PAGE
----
Keep in mind that in most networks the connection is over the Wireless Session Protocol (WSP), which has an encoding that the content server does not understand. For steps 6 and 7, the network routes the HTTP request to the WAP gateway. The WAP gateway translates the WSP binary encoded HTTP headers into normal HTTP headers and forwards the request (step 8) onto the content server. The content server now delivers the WSP encapsulated MMS message over HTTP back to the mobile device. The MmsMidlet receives the MMS message, decodes it, and displays the graphical content to the user.
Testing Message Notification and Retrieval over an SMS Bearer
Let's test out retrieving an MMS message. First we need to set up a content server, which is merely an application or Web server that stores the MMS content. You can find sample MMS files in the Nokia Mobile Toolkit. Place marketupdate.nosmil.mms on the application server at, say, http://localhost:8080/ ROOT/marketupdate.nos mil.mms.
Now we need to generate an MMS message notification package. Do this by instantiating the org.jvending.tools .mms.MNotificationGenerator class, with parameters filename and content URL location (http://localhost:8080/ ROOT/marketupdate.nosmil.mms), which points to the location of the MMS message on the content server. You now have an MMS notification message stored on your local file system.
Next, open the WMA console within the Wireless Toolkit utilities tool. Make sure you're using version 2.1, since version 2.0 has a problem binary encoding characters within the 128-159 range. Click the "Send SMS" button followed by the Binary SMS tab. Import the contents of the MMS message that you generated with the MNotificationGenerator and type in port number 1234 within the text field.
Open up the emulator and click the MmsMidlet. You'll get a message asking if it's okay to receive text (or SMS) messages. Click OK. Go back to the WMA console and click "Send". This sends the binary SMS that contains the MMS notification to the recipient MMS user agent. Look at the package structure in Figure 2; the SMS body contains the MMS headers.
The MMS client application decodes this message and determines that it is an MMS notification message. The client reads the content URL location, opens an HTTP connection to the content server, pulls down the MMS message containing the mymessage.mms (see Figure 3), and displays the content on the mobile device. I'll explain exactly how to do this in the next sections.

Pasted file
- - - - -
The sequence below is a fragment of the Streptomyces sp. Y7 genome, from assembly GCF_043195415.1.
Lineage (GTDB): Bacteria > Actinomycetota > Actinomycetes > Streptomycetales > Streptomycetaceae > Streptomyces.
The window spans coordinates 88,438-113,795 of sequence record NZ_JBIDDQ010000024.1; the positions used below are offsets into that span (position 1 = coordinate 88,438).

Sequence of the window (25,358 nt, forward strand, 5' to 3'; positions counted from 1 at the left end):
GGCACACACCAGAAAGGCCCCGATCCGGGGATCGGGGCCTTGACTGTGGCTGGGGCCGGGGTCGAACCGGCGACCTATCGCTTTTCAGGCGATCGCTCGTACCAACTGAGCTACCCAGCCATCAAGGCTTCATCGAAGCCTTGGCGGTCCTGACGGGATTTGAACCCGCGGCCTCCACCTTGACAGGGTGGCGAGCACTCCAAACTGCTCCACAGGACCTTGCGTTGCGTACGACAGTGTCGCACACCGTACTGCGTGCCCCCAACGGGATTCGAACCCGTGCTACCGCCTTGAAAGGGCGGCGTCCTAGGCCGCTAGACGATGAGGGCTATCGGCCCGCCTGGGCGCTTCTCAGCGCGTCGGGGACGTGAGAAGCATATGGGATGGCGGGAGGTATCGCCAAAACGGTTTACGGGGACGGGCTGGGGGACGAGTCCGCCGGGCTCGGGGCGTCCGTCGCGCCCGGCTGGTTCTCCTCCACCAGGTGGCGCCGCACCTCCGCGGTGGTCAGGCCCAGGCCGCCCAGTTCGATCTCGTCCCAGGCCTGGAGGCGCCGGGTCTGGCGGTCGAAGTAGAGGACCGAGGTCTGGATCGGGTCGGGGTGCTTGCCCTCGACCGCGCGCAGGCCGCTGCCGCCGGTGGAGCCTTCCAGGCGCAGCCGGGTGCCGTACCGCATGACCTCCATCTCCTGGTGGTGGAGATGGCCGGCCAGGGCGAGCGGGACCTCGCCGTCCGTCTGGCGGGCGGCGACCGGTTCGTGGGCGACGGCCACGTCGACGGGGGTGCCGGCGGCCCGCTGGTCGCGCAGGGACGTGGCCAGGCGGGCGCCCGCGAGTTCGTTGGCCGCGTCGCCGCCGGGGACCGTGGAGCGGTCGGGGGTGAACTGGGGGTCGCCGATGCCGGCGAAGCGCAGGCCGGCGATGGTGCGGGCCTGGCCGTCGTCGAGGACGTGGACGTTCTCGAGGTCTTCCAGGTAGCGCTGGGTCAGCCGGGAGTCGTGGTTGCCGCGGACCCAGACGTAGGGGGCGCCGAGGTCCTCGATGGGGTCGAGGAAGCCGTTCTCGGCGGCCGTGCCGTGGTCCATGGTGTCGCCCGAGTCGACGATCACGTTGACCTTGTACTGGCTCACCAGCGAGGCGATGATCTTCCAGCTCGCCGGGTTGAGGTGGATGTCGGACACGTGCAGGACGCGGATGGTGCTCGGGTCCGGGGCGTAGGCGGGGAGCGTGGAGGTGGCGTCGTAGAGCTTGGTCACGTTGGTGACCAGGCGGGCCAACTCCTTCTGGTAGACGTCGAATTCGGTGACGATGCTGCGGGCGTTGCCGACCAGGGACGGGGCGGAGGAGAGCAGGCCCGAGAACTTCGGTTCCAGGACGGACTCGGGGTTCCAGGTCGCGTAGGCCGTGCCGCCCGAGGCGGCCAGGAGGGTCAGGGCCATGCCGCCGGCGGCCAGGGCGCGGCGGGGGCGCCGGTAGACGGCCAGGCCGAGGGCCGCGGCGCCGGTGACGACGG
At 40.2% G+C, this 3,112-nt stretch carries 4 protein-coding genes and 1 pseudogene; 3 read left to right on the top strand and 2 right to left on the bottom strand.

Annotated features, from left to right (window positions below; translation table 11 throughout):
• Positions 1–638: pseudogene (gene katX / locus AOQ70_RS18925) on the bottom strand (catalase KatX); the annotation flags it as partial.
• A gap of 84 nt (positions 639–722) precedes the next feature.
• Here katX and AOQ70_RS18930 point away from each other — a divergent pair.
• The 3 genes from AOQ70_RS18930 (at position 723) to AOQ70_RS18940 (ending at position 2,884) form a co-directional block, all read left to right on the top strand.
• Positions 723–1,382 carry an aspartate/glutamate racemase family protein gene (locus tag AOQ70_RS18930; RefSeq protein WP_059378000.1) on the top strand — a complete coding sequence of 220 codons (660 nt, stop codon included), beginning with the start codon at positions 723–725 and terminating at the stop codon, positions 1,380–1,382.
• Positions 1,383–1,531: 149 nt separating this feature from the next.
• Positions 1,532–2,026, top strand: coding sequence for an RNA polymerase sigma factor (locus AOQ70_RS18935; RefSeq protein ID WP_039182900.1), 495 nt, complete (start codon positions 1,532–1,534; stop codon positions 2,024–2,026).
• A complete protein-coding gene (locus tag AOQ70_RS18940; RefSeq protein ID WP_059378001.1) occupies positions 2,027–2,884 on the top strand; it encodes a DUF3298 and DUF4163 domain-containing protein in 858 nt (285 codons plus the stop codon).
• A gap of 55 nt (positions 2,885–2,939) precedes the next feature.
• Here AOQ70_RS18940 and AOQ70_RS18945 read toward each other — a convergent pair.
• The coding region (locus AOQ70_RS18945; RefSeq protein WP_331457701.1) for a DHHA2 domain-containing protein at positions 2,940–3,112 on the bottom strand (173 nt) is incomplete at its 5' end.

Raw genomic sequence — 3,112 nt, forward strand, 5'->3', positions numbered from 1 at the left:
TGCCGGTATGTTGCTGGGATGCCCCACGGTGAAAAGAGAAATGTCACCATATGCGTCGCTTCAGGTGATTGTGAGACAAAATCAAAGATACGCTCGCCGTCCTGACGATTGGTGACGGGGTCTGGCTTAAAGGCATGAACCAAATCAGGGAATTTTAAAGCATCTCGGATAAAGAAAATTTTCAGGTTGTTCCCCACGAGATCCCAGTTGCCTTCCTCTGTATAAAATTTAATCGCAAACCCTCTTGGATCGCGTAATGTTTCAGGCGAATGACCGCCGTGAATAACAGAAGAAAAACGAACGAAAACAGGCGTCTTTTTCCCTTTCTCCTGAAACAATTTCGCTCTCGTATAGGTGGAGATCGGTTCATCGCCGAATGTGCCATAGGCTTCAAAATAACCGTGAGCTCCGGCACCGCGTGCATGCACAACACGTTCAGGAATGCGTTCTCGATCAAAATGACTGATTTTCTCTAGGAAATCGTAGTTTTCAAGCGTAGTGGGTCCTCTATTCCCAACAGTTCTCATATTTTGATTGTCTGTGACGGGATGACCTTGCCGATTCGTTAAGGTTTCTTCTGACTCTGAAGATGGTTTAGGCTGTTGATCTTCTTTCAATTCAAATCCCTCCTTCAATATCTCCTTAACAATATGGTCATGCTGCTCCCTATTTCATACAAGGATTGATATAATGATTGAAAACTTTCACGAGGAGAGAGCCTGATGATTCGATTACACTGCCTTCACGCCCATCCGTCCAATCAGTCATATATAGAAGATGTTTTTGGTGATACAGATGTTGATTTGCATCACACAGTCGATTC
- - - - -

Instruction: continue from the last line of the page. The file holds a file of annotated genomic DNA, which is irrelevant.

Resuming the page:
Decoding the Multimedia Message
The MultimediaParser instance has a parse method that takes a PeekInputStream instance and a multimedia message object as parameters. A multimedia message object consists of two primary parts: the MMS headers and the MIME body (see Figure 3). The MultimediaParser instance delegates construction of the multimedia message object to two other objects, the HeaderFieldParser and the MimeParser.
The HeaderFieldParser's primary responsibility is to hand off the PeekInputStream object to an instance of WspTokenizer, which tokenizes the input stream into header fields according to the WSP spec. WSP encoding is a compact binary form that reduces the size of the headers.
The way this works is that if the first octet (or byte) is in the range of 32-127, the header is a text string, which ends with a 0 or null octet. If the first octet is in the range of 128-255, the header is binary encoded. For instance, if the value is 151, this maps to a TO field, which is subsequently followed by an encoded string. The less common values that begin in the range 0-31 are of variable length and center largely around date values.
This type of encoding makes tokenizing of the multimedia messaging surprisingly simple. You can decompose MMS into one of the following tokens: Text-String, Quoted-String, Extension-media, Short-integer, Multi-octet-integer, and Unitvar-Integer. The last two are integers of variable length, not something we have to deal with very often within the Java world. Essentially, they are just 128 base numbers and can be handled accordingly. See the source code to see how to encode/decode multi-octets. (The source code can be downloaded from www.sys-con.com/java/sourcec.cfm.)
With the exception of octets in the range of 0-31, the WspTokenizer object can determine the exact token and how to read the header based on the first octet. If the value is less than 32, however, the tokenizer peeks ahead one octet to determine the path that it needs to tokenize the header (see Listing 1).